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Flacco carried the team to the Super Bowl, but may also be the biggest reason the Ravens won't return next season.
Despite the incredible popularity and postseason run, let me be one of the first since the Super Bowl to say this: Joe Flacco is not an elite quarterback. Yet.
Right now, Flacco is a winner. He is a strong-armed and clutch player who can win games for a team, especially in the playoffs.
Based on this postseason, Flacco clearly has more than enough potential to be one of the best in football.
But the numbers don’t lie, and Flacco still has a lot to prove before he can be on the same pedestal as players like Aaron Rodgers and Drew Brees.
Firstly, Flacco has yet to even come close to surpassing 4,000 passing yards in a season in his career. Eleven quarterbacks have done that this year alone. Also, in only five more pass attempts than Flacco, Eli Manning came 52 yards away from that mark despite a somewhat poor season for his standards.
But Manning and other top quarterbacks have not had the privilege of playing on a Ravens team that has ranked third in total defense from 2008-2011.
Flacco has also yet to throw for 25 touchdowns in a season. By comparison, Mark Sanchez threw for 26 touchdowns in the 2011 season.
When comparing Flacco to the rest of the league, you can see Flacco is certainly well above average, but he is not a top quarterback.
Flacco ranked 19th in the league in completion percentage, 14th in passing yards, tied-for-15th in touchdowns, 12th in quarterback rating, and 14th in yards per pass attempt.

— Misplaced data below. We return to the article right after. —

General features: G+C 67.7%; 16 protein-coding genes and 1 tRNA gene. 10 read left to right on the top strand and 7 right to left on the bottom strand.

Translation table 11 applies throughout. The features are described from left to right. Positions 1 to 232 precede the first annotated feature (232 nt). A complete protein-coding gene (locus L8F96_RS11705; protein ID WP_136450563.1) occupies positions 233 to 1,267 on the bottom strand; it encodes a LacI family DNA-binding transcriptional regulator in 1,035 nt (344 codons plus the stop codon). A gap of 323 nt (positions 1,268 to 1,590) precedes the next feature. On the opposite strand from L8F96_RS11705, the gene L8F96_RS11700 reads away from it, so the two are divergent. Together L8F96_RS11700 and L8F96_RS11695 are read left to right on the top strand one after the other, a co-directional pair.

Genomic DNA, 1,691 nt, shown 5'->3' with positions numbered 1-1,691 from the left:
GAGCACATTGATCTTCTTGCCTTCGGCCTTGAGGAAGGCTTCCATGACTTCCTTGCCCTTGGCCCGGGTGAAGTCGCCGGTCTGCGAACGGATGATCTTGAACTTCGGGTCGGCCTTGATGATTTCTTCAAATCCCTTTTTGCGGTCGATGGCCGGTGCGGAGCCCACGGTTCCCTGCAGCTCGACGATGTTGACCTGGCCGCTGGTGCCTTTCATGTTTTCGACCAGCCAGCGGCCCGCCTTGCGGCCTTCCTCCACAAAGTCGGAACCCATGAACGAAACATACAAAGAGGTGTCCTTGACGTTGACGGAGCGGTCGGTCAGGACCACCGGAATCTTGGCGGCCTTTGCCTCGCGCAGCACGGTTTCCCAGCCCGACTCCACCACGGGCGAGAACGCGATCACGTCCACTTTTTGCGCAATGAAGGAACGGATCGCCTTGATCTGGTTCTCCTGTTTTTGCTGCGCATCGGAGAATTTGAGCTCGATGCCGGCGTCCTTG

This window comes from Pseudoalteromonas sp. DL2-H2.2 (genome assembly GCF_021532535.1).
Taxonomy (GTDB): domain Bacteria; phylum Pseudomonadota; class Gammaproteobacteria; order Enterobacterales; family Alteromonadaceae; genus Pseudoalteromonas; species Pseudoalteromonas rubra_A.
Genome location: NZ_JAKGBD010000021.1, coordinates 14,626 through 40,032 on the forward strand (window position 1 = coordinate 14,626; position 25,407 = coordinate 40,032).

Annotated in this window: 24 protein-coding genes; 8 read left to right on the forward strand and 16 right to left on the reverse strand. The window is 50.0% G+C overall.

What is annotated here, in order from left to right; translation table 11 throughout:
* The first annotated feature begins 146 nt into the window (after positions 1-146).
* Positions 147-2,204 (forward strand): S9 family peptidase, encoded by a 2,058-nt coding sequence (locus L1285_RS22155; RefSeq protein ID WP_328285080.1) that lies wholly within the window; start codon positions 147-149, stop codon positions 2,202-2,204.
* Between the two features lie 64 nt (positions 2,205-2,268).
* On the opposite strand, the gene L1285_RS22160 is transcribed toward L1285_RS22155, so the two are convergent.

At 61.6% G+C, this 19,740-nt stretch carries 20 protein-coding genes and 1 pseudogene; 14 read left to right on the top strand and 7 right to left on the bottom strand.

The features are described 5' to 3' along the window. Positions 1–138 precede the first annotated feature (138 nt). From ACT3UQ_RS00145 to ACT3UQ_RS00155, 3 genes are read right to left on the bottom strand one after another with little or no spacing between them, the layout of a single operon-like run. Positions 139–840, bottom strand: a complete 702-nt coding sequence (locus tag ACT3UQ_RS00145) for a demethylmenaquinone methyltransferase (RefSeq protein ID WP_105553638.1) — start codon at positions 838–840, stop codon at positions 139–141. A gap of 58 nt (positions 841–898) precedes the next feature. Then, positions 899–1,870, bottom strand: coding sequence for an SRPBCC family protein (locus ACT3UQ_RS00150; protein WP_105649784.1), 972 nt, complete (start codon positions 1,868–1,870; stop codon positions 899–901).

Before people claim that this is because Flacco is in a run-first offense, let me also state that Flacco ranked 14th in the league in pass attempts, That is not close to the top of the league, but it is also a very significant number of pass attempts.
To Flacco’s credit, he has also not thrown more than 12 interceptions in a season. This could also be affected by the fact that Flacco has not thrown as many passes as the top quarterbacks. But in the end, Flacco still has almost twice as many touchdowns than interceptions in his career, and that is a stat very much in Flacco’s favor.
The most glaring stat, though, is from the newest and perhaps most revealing quarterback statistic: QBR.
In 2012, Flacco had a QBR of 46.8 out of a maximum of 100. This is good enough for 25th in the league, behind supposed middling quarterbacks such as Jake Locker and Sam Bradford.
Again, Flacco’s postseason was nothing short of brilliant. It would not surprise me if Flacco kept up this form through next season and beyond.
However, it is clear that Flacco needs to complete at least one full regular season of this consistent and dominant form before he is crowned as one of the “elite” quarterbacks. Having seven games of fewer than 200 passing yards is not very elite.
More importantly, whether or not Flacco maintains this form, he is more than likely going to get paid like an elite quarterback.
Flacco and his agent are supposedly demanding roughly $20 million per year for Flacco’s new contract.
Although Flacco has not given enough consistent play during the regular season to deserve anywhere near that kind of money, he may very well get it.
And that is precisely why this Super Bowl run is the best and worst thing to happen to the Ravens.
With the previously mentioned salary cap problems the Ravens are experiencing, Flacco’s giant contract could ultimately cost the Ravens a number of other key free agents this offseason.
Flacco may very well live up to that $20 million salary by next season, but paying him that much right now is an enormous gamble. The gamble becomes even riskier when the team loses numerous players with the cap space Flacco's contract eats up.
When you combine the repercussions of Flacco’s potentially massive contract with the many other problems this team must face this offseason, there is no way that the Ravens can repeat next season as Super Bowl champions.